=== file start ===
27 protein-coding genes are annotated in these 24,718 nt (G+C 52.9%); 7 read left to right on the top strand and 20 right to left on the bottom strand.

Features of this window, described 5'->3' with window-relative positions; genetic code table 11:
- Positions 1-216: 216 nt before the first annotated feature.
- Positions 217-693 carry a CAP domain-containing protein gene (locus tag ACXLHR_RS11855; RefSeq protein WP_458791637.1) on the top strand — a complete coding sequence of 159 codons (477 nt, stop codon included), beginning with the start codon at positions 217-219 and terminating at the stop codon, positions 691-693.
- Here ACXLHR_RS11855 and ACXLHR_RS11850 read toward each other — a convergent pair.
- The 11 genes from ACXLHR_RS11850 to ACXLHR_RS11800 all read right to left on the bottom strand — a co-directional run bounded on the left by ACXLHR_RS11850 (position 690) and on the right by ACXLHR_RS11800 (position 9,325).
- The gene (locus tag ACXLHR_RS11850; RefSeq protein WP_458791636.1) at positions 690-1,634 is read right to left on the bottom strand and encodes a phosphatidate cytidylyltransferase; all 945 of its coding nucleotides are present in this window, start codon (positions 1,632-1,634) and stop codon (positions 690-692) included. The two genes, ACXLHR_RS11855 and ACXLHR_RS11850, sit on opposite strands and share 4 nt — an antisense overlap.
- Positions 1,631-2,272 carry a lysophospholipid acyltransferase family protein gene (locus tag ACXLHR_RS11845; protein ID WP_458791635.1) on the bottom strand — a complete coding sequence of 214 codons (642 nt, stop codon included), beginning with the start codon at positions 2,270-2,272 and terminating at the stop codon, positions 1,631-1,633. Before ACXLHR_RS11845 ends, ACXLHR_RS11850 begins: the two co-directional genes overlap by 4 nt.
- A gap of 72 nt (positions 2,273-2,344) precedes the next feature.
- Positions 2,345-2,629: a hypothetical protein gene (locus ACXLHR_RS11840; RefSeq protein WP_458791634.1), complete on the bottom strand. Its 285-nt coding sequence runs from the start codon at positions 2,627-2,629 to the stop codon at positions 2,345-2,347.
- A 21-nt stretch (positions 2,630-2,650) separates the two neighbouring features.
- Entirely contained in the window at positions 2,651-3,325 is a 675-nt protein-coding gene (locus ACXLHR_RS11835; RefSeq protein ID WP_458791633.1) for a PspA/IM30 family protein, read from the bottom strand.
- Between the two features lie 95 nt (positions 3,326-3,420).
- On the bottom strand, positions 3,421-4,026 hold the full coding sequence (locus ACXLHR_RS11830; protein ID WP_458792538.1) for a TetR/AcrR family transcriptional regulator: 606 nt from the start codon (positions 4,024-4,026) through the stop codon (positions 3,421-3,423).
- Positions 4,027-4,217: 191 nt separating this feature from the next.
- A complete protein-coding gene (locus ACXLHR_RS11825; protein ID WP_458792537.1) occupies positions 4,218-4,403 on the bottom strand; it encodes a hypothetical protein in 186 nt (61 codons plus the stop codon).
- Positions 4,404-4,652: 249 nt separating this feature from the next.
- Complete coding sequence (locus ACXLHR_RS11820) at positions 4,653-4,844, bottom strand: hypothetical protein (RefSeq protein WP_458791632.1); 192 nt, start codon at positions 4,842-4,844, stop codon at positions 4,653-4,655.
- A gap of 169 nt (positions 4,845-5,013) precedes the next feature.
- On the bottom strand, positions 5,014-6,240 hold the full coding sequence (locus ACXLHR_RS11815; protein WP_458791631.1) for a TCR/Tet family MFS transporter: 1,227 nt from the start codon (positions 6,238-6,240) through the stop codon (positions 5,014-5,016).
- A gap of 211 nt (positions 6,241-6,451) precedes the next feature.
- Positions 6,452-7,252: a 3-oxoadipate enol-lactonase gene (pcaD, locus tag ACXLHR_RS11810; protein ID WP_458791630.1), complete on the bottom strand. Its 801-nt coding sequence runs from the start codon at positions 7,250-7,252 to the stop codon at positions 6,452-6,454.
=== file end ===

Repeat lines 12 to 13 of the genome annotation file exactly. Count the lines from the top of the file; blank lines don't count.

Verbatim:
- Entirely contained in the window at positions 2,651-3,325 is a 675-nt protein-coding gene (locus ACXLHR_RS11835; RefSeq protein ID WP_458791633.1) for a PspA/IM30 family protein, read from the bottom strand.
- Between the two features lie 95 nt (positions 3,326-3,420).